Young lovers trying be a family, but duty called, interrupting them. He answered. She, with child was left behind. The war did end, but he never returned.
“They Called Him Marvin” is a history. A history of war and of family. A history of the collision of the raging politics of a global war, young love, patriotism, sacred family commitments, duty and the horrors and tragedies, the catastrophe that war is.
A reviewer explains: “I am a fan of historical fiction, and this story did not disappoint. It was sweet, tragic, personal, and moving. Gradually and almost imperceptibly, the story of two wartime sweethearts begins circling the drain of a tragedy you know is coming. The book begins with the ending, but by the time you get there you have convinced yourself that it can’t possibly be the case. I enjoyed every moment, even the ones that left me in tears.
The letters between Connie and Dean provided a fascinating glimpse into wartime life. Reading the experiences of people both at home and abroad was very engaging. I found myself eagerly awaiting the next letter, right along with the young couple!
Lastly, the book left me with an overwhelming acknowledgement of the universal trauma and tragedy of war. The Sherman’s are not the only family we meet in the book and the weaving together of several different narratives added a depth to the story that’s hard to put into words.
… I want to help you with your problem of not knowing any one in Salt Lake. Tomorrow I am going to my girlfriends house, come with me, she would love to meet you and then you will know two people here.” Dean answered, “I could be talked into that.”
“We are going to meet up at church and then go to her house.”
By the end of church the following day, Dean would actually know three people from Salt Lake City. This because Stan’s girlfriend, Carol Woffinden, happened to be the best friend of Constance Avilla Baldwin, who also just happened to attend the same Waterloo Ward of the Mormon Church, who also didn’t have a boy friend, and who was also more than happy to make a visitor feel welcome.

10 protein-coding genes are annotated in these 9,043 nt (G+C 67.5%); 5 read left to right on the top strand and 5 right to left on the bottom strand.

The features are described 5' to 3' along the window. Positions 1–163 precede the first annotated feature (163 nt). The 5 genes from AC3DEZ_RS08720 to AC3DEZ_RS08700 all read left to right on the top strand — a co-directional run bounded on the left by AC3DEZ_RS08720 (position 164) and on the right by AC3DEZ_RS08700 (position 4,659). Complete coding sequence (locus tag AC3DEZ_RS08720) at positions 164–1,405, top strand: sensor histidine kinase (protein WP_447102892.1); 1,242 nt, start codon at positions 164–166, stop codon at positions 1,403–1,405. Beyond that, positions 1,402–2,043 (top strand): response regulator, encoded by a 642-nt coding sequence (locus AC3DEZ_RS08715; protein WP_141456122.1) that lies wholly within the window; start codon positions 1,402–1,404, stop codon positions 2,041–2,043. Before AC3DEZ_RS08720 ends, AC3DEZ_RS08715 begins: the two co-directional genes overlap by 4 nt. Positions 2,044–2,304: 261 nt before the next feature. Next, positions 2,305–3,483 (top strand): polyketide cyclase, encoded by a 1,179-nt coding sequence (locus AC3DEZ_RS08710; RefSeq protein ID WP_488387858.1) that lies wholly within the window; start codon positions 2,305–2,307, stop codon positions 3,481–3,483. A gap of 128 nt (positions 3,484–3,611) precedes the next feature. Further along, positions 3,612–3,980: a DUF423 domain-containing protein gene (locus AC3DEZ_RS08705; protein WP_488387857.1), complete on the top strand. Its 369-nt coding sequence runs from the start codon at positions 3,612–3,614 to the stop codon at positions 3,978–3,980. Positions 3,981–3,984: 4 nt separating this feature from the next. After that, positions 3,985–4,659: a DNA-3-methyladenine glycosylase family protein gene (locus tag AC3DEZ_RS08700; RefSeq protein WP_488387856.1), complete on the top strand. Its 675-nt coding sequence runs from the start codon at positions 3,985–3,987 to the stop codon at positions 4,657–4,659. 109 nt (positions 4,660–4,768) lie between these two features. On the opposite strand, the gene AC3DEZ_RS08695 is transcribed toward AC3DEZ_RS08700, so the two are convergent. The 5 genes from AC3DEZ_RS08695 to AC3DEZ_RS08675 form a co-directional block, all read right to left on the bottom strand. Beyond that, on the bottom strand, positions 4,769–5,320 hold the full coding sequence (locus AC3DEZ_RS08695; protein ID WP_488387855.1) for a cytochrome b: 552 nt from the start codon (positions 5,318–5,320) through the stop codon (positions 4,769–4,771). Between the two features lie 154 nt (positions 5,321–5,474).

Dean innocently walked into all of this.
Mormons have a special interest in non-Mormons, or Gentiles as they call them. You see, a Mormon is never far from, or without, his missionary zeal. If you’re not a Mormon and you’re going to hang out with a Mormon for very long, you’re going to get zealed. For Dean Harold Sherman, it was to be a life altering dose of zealing.
Dean and Connie exchanged 67 letters (50 written by Dean) the night (unbeknownst to him) that his son Marvin was born Dean wrote:
18 February 1945
Good Evening Peaches:
Hello sweet girl, I sure have been thinking of you lots these days and wishing so much that I could be around to take care of you, and be holding your nice soft hands and giving you lots of moral support, and see your pretty face and look in your eyes and without saying a word, tell you millions of wonderful things that you mean to me. You do too, Honey, mean so many wonderful things to me. All the wonderful things a beautiful girl can be and my best companion ever along with being the sweetest wife any guy ever could love. Those are just a few of the things, Darling, which make me love you more every day…
Goodnight Peach Blossom,
On the day Dean was shot down Connie Wrote:
14 May 1945
My most wonderful man,
I’m in a rather odd mood tonight Honey, and it is most all about you and Marvin and me. I have been trying to decide whether or not I would write to you tonight most all evening. I wanted to, but I didn’t know if I could express my feelings as I would want to, and, as I feel them. As you can see Honey, I have made up my mind to try. How well I succeed remains to be seen…
Then I was thinking of Marvin and wondering just what his talents are going to be. To have a Daddy such as you, Honey, he will be kind and good, even as you are, a wonderful man. Honey, I’m really just beginning to realize what a great responsibility we have in teaching and caring for Marvin. We just have to do it to the very best of our ability. I know you have lots of ability, Honey, and I hope I have…
I have a hard time, the past seems like such a thrilling dream of love and happiness. I wonder if it all really happened, but then I know it did. And Oh! Honey how I do love you now and forever and ever ever after with all my heart and soul. Honey I just can’t express how deep my love for you is. Its an impossibility. I love you always.
Good night my husband,
10 December 1944, The Same Damn Movie
… In Puerto Rico the crew was quite happy to watch the new release The Lady Takes a Chance starring John Wayne and Jean Arthur. Coincidently when they reached British Guiana the same movie was featured. Not to be deterred the crew again enjoyed the film. When they got to Brazil and it was again the featured picture show, some murmuring occurred. The Corporalies, were feeling cheated.
When they found the movie would be playing at their fourth stop also they complained to Dean.
“Sir, ain’t the Army got any other movies?”